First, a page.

Finding financial stability in economic uncertainty
In the accounting world everything works in balance, from income and expenses to debits and credits. And nowadays, bodies corporate are finding themselves under increasing financial pressure due to outstanding levies and debt.
This is where Stratafin has found an innovative solution to help bodies corporate ensure a steady cash flow to enable them to perform their duties. By purchasing the outstanding book debt at a reduced value, Stratafin gives the body corporate the funds it was struggling to recover and takes on the risk of recuperating those funds from homeowners who are in arrears.
Even though this model seems to follow a unique approach, it is supported by recognized financial reporting standards, which are the rules governing accounting. It is also in line with pronouncements made by the South African Institute of Chartered Accountants (SAICA).
What SAICA says
In their March 2017 FAQ, SAICA clarified that a body corporate may decide to prepare its financial statements in one of two ways.
The first option is by making use of a recognised financial reporting standard. In South Africa, the two financial reporting frameworks recognised as fair presentation frameworks are:
l) International Financial Reporting Standards (IFRS), and
2) International Financial Reporting Standards for Small and Medium-sized Entities (IFRS for SMEs).
The second option that a body corporate can use when preparing its financial statements, would be to make use of a basis of accounting as determined by the body corporate. This is also called an entity-specific basis of accounting. This by no means implies that the body corporate can do as it pleases in preparing its financial statements. The registered auditor of the sectional title scheme would still have to determine whether the financial reporting framework that was applied in preparing the financial statements of the body corporate is acceptable, in accordance with International Standards on Auditing (ISA).
In practice, most accounting practitioners and bodies corporate prepare the financial statements of sectional title schemes using IFRS for SMEs.
FRS for SMEs
Section 11 of IFRS for SMEs deals with basic financial instruments, specifically the recognising, derecognising, measuring and disclosing thereof, and it is relevant to all entities. The Standard explains that a financial instrument is a contract that gives rise to a financial asset of one entity and a financial liability of another entity. It’s all about balance.
When it comes to sectional title schemes, the contractual agreement is between the owner of a unit and the body corporate. In this contract, the financial asset (namely debtors) must initially be measured at the undiscounted amount of cash receivable, normally referred to as the invoice price.
One should keep in mind that, at the Annual General Meeting (AGM), the body corporate must present annual financial statements that give a true reflection of the financial matters of the body corporate.
If debtors are in arrears and considered to be unrecoverable, the trustees (who exercise the powers and functions of the body corporate) have a fiduciary duty to act in good faith to give an honest and true valuation of the body corporate’s financial situation.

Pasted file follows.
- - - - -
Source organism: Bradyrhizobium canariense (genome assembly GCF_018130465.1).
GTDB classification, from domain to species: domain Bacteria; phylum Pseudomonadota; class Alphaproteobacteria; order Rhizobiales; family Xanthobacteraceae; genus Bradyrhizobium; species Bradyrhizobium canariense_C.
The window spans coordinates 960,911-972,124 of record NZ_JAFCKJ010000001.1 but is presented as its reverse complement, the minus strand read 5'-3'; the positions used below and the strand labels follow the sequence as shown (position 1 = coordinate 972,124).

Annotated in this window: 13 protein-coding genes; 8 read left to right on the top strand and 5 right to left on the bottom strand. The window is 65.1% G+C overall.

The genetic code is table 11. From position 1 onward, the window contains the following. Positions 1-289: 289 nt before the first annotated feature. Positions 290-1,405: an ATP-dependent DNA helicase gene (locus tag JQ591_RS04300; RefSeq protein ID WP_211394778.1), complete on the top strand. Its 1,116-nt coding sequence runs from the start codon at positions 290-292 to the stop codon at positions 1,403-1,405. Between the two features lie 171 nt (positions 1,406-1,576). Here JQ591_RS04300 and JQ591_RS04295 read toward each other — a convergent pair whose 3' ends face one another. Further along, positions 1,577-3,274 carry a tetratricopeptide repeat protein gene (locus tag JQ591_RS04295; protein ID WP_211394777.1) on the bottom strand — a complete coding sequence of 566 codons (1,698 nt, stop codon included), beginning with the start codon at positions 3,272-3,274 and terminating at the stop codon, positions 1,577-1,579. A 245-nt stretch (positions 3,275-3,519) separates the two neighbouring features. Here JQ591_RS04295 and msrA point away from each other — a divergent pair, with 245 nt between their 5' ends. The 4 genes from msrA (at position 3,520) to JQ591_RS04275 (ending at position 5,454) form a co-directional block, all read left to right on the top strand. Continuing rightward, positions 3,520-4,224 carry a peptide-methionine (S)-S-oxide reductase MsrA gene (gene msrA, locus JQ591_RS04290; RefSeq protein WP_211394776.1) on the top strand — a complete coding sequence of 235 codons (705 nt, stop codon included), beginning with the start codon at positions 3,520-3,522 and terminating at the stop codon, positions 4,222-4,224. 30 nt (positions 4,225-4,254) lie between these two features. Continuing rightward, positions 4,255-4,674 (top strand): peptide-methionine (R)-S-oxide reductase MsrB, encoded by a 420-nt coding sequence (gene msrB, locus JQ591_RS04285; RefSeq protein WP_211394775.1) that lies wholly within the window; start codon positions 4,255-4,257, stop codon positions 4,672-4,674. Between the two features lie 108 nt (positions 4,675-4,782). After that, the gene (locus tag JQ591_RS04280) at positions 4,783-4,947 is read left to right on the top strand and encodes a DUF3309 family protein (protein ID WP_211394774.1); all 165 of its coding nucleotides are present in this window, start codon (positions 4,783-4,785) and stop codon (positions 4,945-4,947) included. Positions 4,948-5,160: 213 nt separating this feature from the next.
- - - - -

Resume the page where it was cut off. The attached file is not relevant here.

In Section 11.21 of IFRS for SMEs, the accounting standard recognises that an entity may not always be in a position to recover all if its outstanding debt. In fact, it states that at the end of each reporting period, an entity must assess if there is objective evidence of impairment (loss or diminishing value) of any financial assets. Considering South Africa’s history of economic uncertainty, rising unemployment rate and the devaluation of the currency, together with the current challenges we face in dealing with the Coronavirus pandemic, many bodies corporate are currently in serious financial trouble, since many homeowners who have lost their income are unable to pay their levies. The compound effect of historical arrears often results in the body corporate not being able to fulfil its functions. This puts the trustees at risk of not fulfilling their fiduciary duty.
When financial assets (debtors) are considered to be impaired, and there is objective evidence of this, IFRS for SMEs provides for that asset to be written off as an impairment loss. At the end of each financial year, bodies corporate must measure debtors at the initial amount of recognition, minus any reduction for impairment or uncollectability. This enables a body corporate to estimate the probable future cash flows it will receive from its debtors, and write off the difference between that amount and the book value of the debt.
Write off assets. Not your business.
In the unfortunate scenario where the debtors book makes it impossible for the body corporate to perform their statutory duties, Section 11.33 of IFRS for SMEs specifically allows for total derecognition of financial assets when an entity transfers all of the risks and rewards of ownership of the financial asset to another party. This is exactly where Stratafin assists the trustees of a body corporate to conclude an agreement for the sale of debtors comprised of arrear levies at a pre-determinable discounted rate.
In the end, it results in a win-win for both parties involved. Stratafin takes on the risk and rewards of collecting upon the impaired asset, while the body corporate restores its cash flow and regains its financial footing on South Africa’s economic tightrope – where everything is about balance.
To discover how Stratafin can help you solve your cash flow requirements, visit their website at www.stratafin.co.za or speak to to a friendly advisor on 011 051 8555/6.
Edited from an article written by
Dr Léandi Steenkamp
CA(SA), CISA, CIA, Professional Accountant (SA)
Head of Department: Accounting and Auditing, Faculty of Management Sciences at the Central University of Technology, Free State